Dubbed BlackLotus, the malware is whats known as a UEFI bootkit. These sophisticated pieces of malware target the UEFI - short for UNIFIED EXTENSIBLE FIRMWARE INTERFACE - the low-level and complex chain of firmware responsible for booting up virtually every modern computer. As the mechanism that bridges a PC’s device firmware with its operating system, the UEFI is an OS in its own right. Its located in an SPI-connected flash storage chip soldered onto the computer motherboard, making it difficult to inspect or patch. Previously discovered bootkits such as COSMICSTRAND, MOSIACREGRESSOR, and MOONBOUNCE work by targeting the UEFI firmware stored in the flash storage chip. Others, including BlackLotus, target the software stored in the EFI SYSTEM PARTITION.

Because the UEFI is the first thing to run when a computer is turned on, it influences the OS, security apps, and all other software that follows. These traits make the UEFI the perfect place to launch malware. When successful, UEFI bootkits disable OS security mechanisms and ensure that a computer remains infected with stealthy malware that runs at the kernel mode or user mode, even after the operating system is reinstalled or a hard drive is replaced.

As appealing as it is to threat actors to install NEARLY INVISIBLE malware that has kernel-level access, there are a few formidable hurdles standing in their way. One is the requirement that they first hack the device and gain administrator system rights, either by exploiting one or more vulnerabilities in the OS or apps or by tricking a user into installing trojanized software. Only after this high bar is cleared can the threat actor attempt an installation of the bootkit.



New Hardware Vulnerability Discovered in Intel Processors

Anonymous Hackers
May 28, 2023

In a significant development that has sent shockwaves through the technology industry, a new hardware vulnerability has been discovered in Intel processors. This vulnerability has raised concerns about the security and privacy of millions of computer systems worldwide.

The flaw, dubbed “SpectraStrike,” was first identified by a team of security researchers at a leading cybersecurity firm. SpectraStrike is said to affect a wide range of Intel processors, including both consumer-grade and enterprise-level chips. This vulnerability allows malicious actors to exploit the speculative execution feature of Intel processors, potentially leading to unauthorized access to sensitive information.

Speculative execution is a performance optimization technique used by modern processors, including Intel’s, to predict and execute future instructions. However, SpectraStrike takes advantage of flaws in the implementation of this feature, allowing hackers to bypass security measures and access data that should be protected.

The exact scope and impact of this vulnerability are still being investigated, but initial findings indicate that it could potentially expose sensitive data such as passwords, encryption keys, and personal information. Cybersecurity experts warn that this could have severe implications for individuals, businesses, and even government agencies relying on Intel processors. Intel has acknowledged the existence of the SpectraStrike vulnerability and is actively working to develop and release security patches and firmware updates to mitigate the risk. The company has urged all affected users to keep their systems up to date and apply the necessary updates as soon as they become available.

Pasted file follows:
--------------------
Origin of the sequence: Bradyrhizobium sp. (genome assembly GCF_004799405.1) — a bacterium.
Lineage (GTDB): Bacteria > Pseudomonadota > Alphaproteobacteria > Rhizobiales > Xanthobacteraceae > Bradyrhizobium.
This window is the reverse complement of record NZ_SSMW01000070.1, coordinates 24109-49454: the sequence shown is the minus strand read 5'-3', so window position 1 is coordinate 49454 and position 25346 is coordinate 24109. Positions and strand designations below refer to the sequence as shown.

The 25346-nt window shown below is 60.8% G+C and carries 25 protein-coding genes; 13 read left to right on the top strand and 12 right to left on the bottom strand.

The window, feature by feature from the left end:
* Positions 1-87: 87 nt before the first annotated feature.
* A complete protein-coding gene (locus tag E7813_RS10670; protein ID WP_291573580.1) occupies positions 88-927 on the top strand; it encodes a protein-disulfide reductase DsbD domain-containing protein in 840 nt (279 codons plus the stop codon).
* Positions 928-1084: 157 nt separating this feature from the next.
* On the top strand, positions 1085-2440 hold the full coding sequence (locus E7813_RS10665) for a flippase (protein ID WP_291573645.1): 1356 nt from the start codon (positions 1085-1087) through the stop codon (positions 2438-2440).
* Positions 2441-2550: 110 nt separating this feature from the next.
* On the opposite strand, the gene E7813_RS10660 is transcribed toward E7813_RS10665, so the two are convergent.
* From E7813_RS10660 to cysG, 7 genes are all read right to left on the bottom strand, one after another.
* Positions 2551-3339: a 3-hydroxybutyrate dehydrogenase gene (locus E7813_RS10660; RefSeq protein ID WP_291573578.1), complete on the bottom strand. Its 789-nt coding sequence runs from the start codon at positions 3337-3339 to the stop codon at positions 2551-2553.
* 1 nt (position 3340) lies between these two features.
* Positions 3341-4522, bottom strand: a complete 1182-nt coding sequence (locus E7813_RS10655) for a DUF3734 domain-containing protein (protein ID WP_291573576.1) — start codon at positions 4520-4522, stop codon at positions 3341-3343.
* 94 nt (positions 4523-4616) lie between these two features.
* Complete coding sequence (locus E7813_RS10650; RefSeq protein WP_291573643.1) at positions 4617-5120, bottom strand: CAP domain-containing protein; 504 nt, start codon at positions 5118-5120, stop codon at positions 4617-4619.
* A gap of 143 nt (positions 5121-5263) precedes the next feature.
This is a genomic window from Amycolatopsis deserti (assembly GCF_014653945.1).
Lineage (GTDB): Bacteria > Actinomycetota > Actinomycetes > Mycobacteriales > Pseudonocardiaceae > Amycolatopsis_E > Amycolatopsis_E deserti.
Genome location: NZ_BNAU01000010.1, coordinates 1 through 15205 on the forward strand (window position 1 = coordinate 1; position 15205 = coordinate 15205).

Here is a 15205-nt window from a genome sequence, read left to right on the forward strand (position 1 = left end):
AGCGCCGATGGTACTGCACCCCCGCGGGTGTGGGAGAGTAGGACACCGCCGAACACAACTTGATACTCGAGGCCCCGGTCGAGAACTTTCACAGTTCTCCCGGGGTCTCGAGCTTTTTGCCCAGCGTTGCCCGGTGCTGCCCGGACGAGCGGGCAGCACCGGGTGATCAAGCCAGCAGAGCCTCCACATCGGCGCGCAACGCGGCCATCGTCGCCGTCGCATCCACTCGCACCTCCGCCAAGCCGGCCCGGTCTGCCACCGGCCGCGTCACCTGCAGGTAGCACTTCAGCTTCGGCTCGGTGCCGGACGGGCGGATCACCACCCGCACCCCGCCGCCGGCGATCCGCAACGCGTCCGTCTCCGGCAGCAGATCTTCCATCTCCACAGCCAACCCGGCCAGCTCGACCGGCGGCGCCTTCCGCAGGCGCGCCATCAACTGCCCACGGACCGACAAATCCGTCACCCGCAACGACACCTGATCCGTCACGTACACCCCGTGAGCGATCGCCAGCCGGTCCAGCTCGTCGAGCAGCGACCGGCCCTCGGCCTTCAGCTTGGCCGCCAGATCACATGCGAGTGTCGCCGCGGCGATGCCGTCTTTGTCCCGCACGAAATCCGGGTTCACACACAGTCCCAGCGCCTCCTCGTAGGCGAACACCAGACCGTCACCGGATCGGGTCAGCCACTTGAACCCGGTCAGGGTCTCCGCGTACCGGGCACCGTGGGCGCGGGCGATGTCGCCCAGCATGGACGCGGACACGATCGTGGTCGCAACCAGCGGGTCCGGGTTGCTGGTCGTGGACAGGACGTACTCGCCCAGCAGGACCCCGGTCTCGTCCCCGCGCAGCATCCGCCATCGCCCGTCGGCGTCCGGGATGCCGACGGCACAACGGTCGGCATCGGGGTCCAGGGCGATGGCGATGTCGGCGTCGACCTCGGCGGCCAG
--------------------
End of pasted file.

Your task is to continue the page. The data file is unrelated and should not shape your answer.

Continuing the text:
Meanwhile, organizations across various sectors are closely monitoring the situation and taking necessary precautions to safeguard their systems. The cybersecurity community has mobilized efforts to analyze and understand the vulnerability further, working towards developing additional security measures to protect vulnerable systems.

This latest hardware vulnerability in Intel processors comes on the heels of previous incidents, such as Meltdown and Spectre, which exposed similar flaws in computer hardware. The SpectraStrike vulnerability highlights the ongoing challenge faced by the technology industry to stay ahead of increasingly sophisticated cyber threats.

As the investigation unfolds, it is crucial for individuals and organizations to remain vigilant and follow recommended security practices. This includes regularly updating software, using strong and unique passwords, and implementing multi-factor authentication where possible.

The implications of the SpectraStrike vulnerability are far-reaching, with potential repercussions for global cybersecurity. It serves as a reminder that constant vigilance and proactive measures are essential to protect sensitive information in an ever-evolving digital landscape. Further updates on the SpectraStrike vulnerability and mitigation efforts will be provided as new information becomes available. Stay tuned for the latest developments on this critical issue.


Posted by Elvis on 05/29/23 •
Section Privacy And Rights • Section Microsoft And Windows
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Wednesday, May 17, 2023

Still Looking For Reasons To Keep Away From Windows? Part 23

image: snooping pc
Google has clarified its email scanning practices in a terms of service update, informing users that incoming and outgoing emails are analysed by automated software.
- Gmail Snooping, 2014


Microsoft is scanning the inside of password-protected zip files for malware
If you think a password prevents scanning in the cloud, think again.

By Dan Goodin
ARS Technica
May 16, 2023

Microsoft cloud services are scanning for malware by peeking inside users’ zip files, even when they’re protected by a password, several users reported on Mastodon on Monday.

Compressing file contents into archived zip files has long been a tactic threat actors use to conceal malware spreading through email or downloads. Eventually, some threat actors adapted by protecting their malicious zip files with a password the end user must type when converting the file back to its original form. Microsoft is one-upping this move by attempting to bypass password protection in zip files and, when successful, scanning them for malicious code.